"When we finally got the order to go on D-Day, we moved to our planes, loaded our bundles in the belly racks, and saddled up. I was loaded down with nearly my own weight in equipment, one hundred fifty pounds, without including the parachute and reserve... There wasn't much joking or fooling around... I think we were all saying our silent prayers. Just before I jumped, I glanced at my watch. It was an hour and fifty-one minutes after midnight.
The first thing I remember seeing as I descended was a large spire in a bunch of buildings that later proved to be Ste.-Mere-Eglise. To my surprise there were fires in the town. Almost immediately- these things happen in microseconds- I started receiving very heavy flak and machine gun fire from the ground. This was absolutely terrifying. The tracers looked as though they were going to take the top of my head off. "
’Spencer Wurst on parachuting into Normandy on D-Day
Descending from the Clouds: A Memoir of Combat in the 505 Parachute Infantry Regiment, 82nd Airborne Division
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By Spencer Wurst and Gayle Wurst
Format: Hardcover, 256pp
Pub. Date: November 2004
Publisher: Casemate Publishers
As a Baby Boomer born in the wake of World War II, one of my favorite childhood pastimes was watching war movies. What I didn't know back then was that those antiseptic, hyper-romanticized, Hollywood's productions bore little resemblance to the raw reality of what had actually transpired.
Fortunately, in recent years, thanks to Tom Brokaw's giving what he dubbed "The Greatest Generation" its due, some surviving WWII veterans are taking the time to publish intimate memoirs of their combat experiences. If you want to see why war is hell, one of the best such autobiographies around is Descending from the Clouds which was recently earmarked as a main selection of the Military Book Club.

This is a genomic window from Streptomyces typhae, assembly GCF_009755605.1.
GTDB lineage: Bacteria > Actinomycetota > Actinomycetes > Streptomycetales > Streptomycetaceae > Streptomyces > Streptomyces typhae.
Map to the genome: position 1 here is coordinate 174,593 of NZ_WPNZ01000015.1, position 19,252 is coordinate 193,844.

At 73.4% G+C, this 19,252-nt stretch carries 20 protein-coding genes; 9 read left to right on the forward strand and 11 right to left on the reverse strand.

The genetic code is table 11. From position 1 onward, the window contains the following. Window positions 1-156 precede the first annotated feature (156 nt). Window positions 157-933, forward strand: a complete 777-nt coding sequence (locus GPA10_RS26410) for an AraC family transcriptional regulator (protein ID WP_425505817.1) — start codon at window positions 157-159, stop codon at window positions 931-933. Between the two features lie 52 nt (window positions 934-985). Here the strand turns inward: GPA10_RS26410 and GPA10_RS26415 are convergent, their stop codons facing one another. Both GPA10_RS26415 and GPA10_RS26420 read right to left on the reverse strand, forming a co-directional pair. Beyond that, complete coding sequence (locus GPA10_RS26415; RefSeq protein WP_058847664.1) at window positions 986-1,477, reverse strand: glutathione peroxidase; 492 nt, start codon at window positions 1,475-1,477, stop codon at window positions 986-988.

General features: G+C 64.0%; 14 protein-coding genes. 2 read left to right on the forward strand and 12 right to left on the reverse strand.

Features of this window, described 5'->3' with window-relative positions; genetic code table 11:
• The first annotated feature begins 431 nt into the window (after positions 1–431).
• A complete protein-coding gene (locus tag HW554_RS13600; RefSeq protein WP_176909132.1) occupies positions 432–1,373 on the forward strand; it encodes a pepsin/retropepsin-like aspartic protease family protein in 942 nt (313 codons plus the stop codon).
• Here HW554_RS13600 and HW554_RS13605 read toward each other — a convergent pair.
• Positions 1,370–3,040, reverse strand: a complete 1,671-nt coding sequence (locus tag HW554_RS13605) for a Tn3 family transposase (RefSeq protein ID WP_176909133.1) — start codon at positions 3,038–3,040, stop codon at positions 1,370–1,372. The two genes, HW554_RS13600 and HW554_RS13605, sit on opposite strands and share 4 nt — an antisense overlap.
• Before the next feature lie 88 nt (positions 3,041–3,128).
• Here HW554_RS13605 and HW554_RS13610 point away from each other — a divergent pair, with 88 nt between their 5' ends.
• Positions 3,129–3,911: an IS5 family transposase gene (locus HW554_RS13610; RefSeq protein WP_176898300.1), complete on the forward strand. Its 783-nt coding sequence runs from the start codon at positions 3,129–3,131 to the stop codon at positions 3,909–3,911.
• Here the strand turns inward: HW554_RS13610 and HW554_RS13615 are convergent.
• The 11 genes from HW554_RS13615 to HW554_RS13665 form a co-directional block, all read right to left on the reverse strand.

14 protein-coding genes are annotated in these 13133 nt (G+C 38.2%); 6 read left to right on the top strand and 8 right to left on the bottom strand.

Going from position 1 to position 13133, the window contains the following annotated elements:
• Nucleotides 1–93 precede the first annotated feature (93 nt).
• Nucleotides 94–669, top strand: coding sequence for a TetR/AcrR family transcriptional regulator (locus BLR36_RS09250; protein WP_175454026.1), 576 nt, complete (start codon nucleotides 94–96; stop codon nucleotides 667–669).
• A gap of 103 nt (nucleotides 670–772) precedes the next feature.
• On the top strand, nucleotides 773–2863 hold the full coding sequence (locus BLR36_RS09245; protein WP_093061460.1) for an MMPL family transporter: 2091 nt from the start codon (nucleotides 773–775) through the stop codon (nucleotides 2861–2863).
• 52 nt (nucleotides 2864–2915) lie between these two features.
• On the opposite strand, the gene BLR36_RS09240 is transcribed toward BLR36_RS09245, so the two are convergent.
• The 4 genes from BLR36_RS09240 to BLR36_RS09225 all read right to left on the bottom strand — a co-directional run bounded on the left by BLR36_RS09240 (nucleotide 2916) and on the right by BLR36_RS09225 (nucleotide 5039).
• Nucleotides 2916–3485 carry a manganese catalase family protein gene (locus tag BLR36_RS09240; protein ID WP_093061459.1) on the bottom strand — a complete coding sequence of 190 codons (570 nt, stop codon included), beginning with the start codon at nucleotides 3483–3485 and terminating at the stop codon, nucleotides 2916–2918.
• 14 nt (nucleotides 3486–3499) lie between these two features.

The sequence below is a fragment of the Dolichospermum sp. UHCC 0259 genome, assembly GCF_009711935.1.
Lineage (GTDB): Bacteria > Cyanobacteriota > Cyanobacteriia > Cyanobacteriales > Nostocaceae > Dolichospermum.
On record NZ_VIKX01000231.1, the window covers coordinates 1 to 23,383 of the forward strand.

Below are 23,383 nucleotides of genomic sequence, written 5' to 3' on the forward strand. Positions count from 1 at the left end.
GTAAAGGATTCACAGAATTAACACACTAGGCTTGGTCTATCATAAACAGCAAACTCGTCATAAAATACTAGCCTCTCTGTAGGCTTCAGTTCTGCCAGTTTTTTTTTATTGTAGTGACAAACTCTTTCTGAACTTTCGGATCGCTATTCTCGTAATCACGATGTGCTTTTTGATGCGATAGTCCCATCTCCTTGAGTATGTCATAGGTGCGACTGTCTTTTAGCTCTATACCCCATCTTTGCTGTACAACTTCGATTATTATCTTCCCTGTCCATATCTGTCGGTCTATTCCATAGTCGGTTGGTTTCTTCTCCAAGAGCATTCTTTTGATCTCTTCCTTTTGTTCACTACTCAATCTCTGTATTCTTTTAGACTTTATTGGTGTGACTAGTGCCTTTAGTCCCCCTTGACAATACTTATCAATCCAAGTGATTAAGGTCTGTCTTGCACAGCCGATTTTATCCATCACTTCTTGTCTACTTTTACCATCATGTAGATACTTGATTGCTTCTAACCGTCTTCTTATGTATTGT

This "as told to" tome was narrated by Spencer Wurst to his niece, Gayle, an ex-literature professor with a Ph. D. in English from the University of Geneva. Now 80 and long-retired at the rank of colonel after 35 years of service in the Armed Forces, Spencer explains in the Preface that he decided to break his long, self-imposed silence to write the book because he "had deprived my children of a vital part of their heritage."
Between his folksy way of spinning a yarn and his co-author's considerable academic skill at editing succinctly, the net result is a riveting page-turner which will plop you in right in the center of several ferocious engagements in the European Theater of Operations, including D-Day, the Battle of Arnone and the Battle of the Bulge.
As the bio unfolds, Wurst recalls his lying about his age in order to enlist in 1939 at the age of 15. Not long thereafter, when the draft was instituted, an already seasoned Spencer found himself a teenage corporal leading a squad with some men in their thirties. With the U.S. facing the prospect of soon entering the war, they trained to jump out of planes as paratroopers in the 82nd Airborne.
When it comes to the action, Wurst proves to be a master crafter, such as when he vividly describes how half his gear was ripped off by the wind the instant he jumped out of the plane over Normandy on D-Day. Next, he matter-of-factly proceeds to recollect then helplessly watching German tracer bullets pierce his parachute as he floated down to Earth.
Besides paying close attention to the details of his own individual ordeal, Spencer devotes space to relate the high attrition among his fellow rifle platoon paratroopers, a group who suffered a 95% casualty rate over the course of the war. As one of the lucky ones who lived to tell the tale, he is proud to dedicate his book to his comrades in Company F denied "the opportunity to grow old." Thus, Descending from the Clouds stands as a fitting tribute, even if belatedly, from a humble hero awarded both a Purple Heart and a Silver Star, who should never have taken so long to share his story with the world.